I liked to climb to the highest point of the village, to the wind-beaten church, where the eye can sweep over an endless expanse in every direction, identical in character all the way around the circle.– Carlo Levi, Christ Stopped at Eboli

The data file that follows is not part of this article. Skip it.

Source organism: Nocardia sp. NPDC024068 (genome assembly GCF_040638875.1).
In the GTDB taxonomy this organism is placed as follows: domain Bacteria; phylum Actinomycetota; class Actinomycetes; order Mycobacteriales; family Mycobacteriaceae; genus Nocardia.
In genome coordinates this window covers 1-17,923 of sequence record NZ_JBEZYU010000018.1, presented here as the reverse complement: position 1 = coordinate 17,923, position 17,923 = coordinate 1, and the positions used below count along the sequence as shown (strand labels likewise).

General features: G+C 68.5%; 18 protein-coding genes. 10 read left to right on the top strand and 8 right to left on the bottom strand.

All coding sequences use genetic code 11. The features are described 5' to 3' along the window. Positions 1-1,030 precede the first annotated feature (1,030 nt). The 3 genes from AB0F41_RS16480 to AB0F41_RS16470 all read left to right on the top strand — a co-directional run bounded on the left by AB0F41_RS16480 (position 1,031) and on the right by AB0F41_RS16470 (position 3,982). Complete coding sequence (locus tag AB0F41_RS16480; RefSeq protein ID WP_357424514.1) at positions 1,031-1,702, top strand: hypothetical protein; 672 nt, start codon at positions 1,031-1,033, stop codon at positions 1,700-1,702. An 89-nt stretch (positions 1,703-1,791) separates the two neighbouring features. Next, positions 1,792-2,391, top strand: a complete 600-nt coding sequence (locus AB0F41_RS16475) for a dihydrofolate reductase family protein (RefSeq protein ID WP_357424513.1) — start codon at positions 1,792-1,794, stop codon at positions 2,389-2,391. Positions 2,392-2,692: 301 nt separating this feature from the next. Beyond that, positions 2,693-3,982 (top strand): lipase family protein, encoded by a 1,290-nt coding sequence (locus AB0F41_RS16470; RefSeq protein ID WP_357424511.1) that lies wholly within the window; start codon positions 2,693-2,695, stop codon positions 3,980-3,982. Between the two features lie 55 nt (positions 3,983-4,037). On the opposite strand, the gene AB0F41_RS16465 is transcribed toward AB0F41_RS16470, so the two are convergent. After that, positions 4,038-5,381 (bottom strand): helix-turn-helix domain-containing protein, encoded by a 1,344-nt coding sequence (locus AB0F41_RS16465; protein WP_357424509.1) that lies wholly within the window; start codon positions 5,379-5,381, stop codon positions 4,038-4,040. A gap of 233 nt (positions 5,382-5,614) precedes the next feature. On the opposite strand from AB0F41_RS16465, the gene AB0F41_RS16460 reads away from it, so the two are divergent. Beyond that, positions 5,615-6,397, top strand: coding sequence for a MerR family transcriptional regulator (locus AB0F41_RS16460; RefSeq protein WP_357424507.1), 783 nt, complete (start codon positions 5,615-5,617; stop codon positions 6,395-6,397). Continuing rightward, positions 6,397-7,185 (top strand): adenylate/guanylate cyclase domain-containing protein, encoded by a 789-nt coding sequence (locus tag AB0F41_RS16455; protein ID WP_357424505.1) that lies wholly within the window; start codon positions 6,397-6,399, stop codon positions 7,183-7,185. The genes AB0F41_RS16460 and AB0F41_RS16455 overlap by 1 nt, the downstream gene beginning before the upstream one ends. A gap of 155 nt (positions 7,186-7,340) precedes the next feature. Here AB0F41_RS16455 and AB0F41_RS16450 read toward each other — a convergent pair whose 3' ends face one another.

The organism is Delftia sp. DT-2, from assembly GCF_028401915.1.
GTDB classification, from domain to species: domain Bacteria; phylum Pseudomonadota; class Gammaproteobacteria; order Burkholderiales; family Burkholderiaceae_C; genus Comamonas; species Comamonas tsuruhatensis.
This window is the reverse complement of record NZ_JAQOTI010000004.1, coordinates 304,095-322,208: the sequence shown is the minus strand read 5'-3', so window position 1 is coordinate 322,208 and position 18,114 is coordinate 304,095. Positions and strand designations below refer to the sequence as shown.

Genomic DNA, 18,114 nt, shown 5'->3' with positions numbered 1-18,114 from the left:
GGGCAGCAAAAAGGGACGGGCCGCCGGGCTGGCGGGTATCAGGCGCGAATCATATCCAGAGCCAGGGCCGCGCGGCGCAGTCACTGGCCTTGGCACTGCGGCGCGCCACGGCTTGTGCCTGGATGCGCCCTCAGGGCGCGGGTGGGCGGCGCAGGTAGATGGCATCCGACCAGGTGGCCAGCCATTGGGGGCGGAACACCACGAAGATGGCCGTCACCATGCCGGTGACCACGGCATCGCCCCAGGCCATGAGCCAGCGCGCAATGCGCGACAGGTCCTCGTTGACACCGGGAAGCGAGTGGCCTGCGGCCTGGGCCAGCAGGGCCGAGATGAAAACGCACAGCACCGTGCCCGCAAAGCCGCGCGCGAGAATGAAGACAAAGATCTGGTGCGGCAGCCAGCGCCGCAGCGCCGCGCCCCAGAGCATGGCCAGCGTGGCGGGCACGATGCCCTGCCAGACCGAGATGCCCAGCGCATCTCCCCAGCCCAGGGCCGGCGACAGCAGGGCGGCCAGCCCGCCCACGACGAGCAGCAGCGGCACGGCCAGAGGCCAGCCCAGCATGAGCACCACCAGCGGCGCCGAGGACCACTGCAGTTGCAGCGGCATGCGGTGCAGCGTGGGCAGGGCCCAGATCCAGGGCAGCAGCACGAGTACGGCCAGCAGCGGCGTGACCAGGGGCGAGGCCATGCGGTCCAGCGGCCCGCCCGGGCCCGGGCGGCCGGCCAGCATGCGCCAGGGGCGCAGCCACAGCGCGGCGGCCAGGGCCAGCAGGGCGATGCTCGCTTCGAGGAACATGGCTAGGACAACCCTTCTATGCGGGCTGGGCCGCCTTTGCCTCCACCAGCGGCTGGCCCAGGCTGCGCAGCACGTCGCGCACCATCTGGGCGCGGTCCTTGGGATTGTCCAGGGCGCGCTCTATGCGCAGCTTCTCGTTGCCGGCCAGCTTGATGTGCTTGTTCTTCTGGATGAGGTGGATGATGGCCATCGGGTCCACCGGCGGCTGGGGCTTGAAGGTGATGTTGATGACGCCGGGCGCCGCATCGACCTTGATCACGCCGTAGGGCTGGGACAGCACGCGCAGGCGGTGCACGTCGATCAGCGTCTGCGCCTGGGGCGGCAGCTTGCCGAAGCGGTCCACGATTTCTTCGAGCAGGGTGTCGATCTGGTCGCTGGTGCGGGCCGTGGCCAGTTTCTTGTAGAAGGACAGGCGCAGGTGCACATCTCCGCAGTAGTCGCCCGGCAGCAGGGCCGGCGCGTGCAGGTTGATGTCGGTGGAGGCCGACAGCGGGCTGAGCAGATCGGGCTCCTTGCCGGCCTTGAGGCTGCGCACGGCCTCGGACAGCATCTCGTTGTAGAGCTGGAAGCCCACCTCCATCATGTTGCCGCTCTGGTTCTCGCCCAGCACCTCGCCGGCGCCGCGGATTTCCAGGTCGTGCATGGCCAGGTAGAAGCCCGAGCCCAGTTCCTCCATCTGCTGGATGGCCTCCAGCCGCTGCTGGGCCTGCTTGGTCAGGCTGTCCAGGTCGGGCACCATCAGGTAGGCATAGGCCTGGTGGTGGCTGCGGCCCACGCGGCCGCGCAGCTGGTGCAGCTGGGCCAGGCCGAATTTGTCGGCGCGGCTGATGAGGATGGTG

When I was a boy, my grandfather, Domenico Preziosi, lived on Route 110, a double-barreled commercial strip in Huntington, New York, on Long Island, its cacophony a rousing anthem of people engaged in the business of living. Seemingly oblivious to the commotion, my grandfather tended his modest lot with a rustic’s stoic care that revealed his origins in one of southern Italy’s most remote regions. There was a small garden where he planted tomatoes, cucumbers, and peppers. There were pear trees, cherry trees, and apple trees, and where two had grown close together he had wedged planks between the trunks to serve as benches. Grapevines twisted through the piping of an iron trellis. He also made his own wine, which he bottled and stored in his cellar, its color closer to black than red.